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Faleomavaega introduces Stop Tobacco Smuggling in the Territories Act of 2012

To assist the efforts of law enforcement in combating tobacco smuggling in American Samoa, Congressman Faleomavaega Eni introduced last Friday in the US House the Stop Tobacco Smuggling in the Territories Act of 2012 (H.R. 5934).

Faleomavaega said this measure will add American Samoa, the Commonwealth of the Northern Marianas and Guam to the current federal Contraband Cigarette Trafficking Act, which makes it illegal to knowingly ship, transport, receive, possess, sell, distribute, or purchase 10,000 or more contraband cigarettes that do not have a state or territorial tax stamp. Violators of the act will face fines and criminal penalties.

“This legislation will provide law enforcement an additional tool to combat tobacco smuggling in American Samoa,” he said yesterday.

(Samoa News should point out that American Samoa does not have a tax stamp program, which was recommended last year in a report by the Territorial Audit Office.)

The bill, co-sponsored by Reps. Madeleine Z. Bordallo of Guam and Gregorio Kilili C. Sablan of the CNMI, has since been referred to the Committee on the Judiciary. The measure seeks to amend title 18, United States Code, to include certain territories and possessions of the United States in the definition of State for the purposes of chapter 114, relating to trafficking in contraband cigarettes and smokeless tobacco, according to the bill’s language.

In a news release yesterday announcing that the bill has been introduced, Faleomavaega cited the 2011 Feasibility Study commissioned by American Samoa Community Cancer Network on a Cigarette Tax Stamp Program in American Samoa, in which the study estimated that 5.8 million cigarettes were smuggled into American Samoa in 2010; this represents an estimated revenue loss of over $724,000 to the American Samoa government.

“Besides depriving American Samoa of much needed tax revenues, cigarette smuggling contributes to a growing health crisis on our island. There are many health risks associated with cigarette smoking,” said Faleomavaega in his news release.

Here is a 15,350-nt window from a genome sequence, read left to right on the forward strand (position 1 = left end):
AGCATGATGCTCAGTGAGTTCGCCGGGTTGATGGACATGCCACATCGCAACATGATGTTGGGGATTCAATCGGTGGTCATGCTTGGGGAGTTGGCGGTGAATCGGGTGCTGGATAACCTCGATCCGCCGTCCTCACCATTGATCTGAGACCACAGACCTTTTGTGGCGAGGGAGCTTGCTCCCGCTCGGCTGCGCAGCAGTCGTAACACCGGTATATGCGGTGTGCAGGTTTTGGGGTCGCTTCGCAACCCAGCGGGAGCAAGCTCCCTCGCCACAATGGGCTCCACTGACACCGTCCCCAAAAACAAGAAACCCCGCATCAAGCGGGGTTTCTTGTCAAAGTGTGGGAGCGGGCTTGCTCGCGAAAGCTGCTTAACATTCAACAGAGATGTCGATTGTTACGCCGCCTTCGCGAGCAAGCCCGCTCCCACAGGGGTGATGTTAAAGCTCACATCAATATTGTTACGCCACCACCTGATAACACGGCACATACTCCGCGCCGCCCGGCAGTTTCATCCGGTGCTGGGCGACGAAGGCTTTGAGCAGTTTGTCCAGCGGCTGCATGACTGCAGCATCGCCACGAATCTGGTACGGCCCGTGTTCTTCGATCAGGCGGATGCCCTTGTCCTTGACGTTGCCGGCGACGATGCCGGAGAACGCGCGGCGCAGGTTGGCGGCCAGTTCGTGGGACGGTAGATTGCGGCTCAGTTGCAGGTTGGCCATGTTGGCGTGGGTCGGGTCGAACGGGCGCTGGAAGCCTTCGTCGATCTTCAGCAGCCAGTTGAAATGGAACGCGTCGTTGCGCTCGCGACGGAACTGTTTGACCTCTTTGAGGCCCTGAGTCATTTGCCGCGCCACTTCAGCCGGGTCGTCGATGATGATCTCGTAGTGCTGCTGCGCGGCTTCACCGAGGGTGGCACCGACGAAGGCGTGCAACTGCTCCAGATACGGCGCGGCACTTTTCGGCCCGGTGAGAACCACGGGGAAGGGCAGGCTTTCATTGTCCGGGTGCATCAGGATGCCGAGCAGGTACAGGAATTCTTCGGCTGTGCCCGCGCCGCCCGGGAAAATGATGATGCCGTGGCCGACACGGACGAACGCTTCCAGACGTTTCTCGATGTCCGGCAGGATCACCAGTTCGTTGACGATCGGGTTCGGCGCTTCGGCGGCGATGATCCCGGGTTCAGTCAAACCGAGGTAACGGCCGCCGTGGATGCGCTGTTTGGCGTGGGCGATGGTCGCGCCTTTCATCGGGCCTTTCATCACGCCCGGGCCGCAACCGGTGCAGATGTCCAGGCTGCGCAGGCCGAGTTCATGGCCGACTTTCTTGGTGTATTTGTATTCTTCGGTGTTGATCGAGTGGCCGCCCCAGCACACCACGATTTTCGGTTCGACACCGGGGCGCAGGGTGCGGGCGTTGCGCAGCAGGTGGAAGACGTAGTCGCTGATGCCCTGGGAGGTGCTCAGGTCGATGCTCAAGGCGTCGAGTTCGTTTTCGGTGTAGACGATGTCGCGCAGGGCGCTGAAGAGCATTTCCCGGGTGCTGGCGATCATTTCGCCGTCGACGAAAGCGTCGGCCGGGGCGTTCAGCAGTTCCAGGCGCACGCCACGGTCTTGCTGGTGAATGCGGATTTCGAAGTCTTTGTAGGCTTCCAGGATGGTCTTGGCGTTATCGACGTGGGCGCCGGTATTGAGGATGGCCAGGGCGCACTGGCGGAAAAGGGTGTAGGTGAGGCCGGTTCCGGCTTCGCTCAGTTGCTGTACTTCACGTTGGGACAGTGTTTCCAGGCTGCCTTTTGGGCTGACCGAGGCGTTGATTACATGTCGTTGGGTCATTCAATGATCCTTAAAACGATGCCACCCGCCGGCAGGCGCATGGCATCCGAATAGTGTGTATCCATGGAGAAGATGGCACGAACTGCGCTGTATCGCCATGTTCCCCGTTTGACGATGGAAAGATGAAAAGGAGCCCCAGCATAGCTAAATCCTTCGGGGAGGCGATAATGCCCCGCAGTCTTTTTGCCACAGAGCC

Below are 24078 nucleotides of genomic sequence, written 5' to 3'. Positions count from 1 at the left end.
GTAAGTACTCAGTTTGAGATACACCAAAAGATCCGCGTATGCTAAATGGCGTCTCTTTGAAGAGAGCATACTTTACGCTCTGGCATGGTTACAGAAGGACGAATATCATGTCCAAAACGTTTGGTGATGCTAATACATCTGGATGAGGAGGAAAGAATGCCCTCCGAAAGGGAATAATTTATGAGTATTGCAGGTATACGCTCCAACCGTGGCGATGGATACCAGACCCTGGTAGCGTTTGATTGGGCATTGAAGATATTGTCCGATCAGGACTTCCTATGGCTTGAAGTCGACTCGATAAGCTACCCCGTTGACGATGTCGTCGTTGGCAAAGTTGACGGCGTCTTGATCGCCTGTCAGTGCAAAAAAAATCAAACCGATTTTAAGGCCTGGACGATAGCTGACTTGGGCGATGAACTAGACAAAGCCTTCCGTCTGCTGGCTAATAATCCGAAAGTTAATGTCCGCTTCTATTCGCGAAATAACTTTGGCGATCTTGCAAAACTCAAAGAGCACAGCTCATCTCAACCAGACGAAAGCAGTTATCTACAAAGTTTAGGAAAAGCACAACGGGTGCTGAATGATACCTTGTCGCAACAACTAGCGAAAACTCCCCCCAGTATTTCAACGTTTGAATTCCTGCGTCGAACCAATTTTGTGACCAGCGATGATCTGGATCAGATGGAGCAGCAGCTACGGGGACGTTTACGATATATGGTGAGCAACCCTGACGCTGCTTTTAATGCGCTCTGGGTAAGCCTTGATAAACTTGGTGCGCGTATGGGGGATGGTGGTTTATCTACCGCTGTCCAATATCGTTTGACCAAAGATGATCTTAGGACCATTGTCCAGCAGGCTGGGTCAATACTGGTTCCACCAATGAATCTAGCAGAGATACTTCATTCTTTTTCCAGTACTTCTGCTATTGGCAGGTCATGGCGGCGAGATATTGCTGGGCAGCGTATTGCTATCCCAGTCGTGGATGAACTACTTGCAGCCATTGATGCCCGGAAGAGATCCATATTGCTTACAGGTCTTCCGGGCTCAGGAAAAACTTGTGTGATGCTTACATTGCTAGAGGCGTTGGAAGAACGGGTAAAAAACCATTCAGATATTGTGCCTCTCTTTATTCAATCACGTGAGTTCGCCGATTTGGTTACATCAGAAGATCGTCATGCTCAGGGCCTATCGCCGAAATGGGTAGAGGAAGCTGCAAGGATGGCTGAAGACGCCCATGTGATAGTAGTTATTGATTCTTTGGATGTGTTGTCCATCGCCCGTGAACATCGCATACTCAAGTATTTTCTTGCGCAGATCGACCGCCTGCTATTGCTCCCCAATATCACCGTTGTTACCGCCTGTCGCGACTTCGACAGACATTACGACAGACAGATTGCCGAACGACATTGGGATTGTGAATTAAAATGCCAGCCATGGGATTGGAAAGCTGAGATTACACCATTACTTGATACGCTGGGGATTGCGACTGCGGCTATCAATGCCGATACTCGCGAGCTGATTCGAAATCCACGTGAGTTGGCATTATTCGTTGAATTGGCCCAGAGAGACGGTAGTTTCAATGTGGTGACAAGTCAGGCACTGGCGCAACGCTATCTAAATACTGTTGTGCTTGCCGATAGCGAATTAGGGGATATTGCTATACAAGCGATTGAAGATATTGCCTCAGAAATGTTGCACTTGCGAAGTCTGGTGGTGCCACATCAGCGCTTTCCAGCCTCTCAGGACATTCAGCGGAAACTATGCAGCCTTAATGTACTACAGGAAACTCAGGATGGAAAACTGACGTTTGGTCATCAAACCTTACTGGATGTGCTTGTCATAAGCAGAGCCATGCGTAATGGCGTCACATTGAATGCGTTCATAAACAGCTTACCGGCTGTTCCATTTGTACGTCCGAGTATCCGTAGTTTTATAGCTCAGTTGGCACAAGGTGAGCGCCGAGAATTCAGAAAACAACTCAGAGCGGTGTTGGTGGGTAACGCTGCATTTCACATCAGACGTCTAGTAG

“Smoking causes many different types of cancer such as lung, pancreatic, bladder, kidney and throat cancer. Smoking also causes coronary heart disease and is a factor in sudden infant death syndrome (SIDS),” he said.

Faleomavaega also cited statistics from the US Centers for Disease Control and Prevention (CDC), which states that the adverse health effects from cigarette smoking cause an estimated 443,000 deaths, or nearly one of every five deaths, each year in the United States.

Additionally, tobacco related illnesses cost nearly $100 billion in health care costs each year in the United States.

 “Currently, on the federal level there are only civil penalties that can be enforced on smugglers in American Samoa pursuant to the Prevent All Cigarette Trafficking Act (the PACT Act). The PACT only applies to internet and mail order cigarette smuggling and it only imposes civil penalties while the Contraband Cigarette Trafficking Act imposes criminal penalties,” said Faleomavaega.

“As cigarette smuggling continues in American Samoa, the Stop Tobacco Smuggling in the Territories Act of 2012 will help local authorities combat the growing cigarette smuggling in our territory,” he said.


See Samoa News editions on Apr. 9, Apr. 12 and Apr. 17 for more details on the 28-page study, which was released last August and prepared by consultant Bryan M. Jackson.

The study followed a May 2011 Territorial Audit Office report, which found that cigarettes were likely being smuggled into American Samoa, and that as a result ASG was losing a significant of amount of excise tax revenue each year.

The study suggested that cigarettes were smuggled into the territory by individual travelers, who do not declare the cigarettes, by boats that evade Customs inspection and by those who purchase from the Post Exchange store in Tafuna.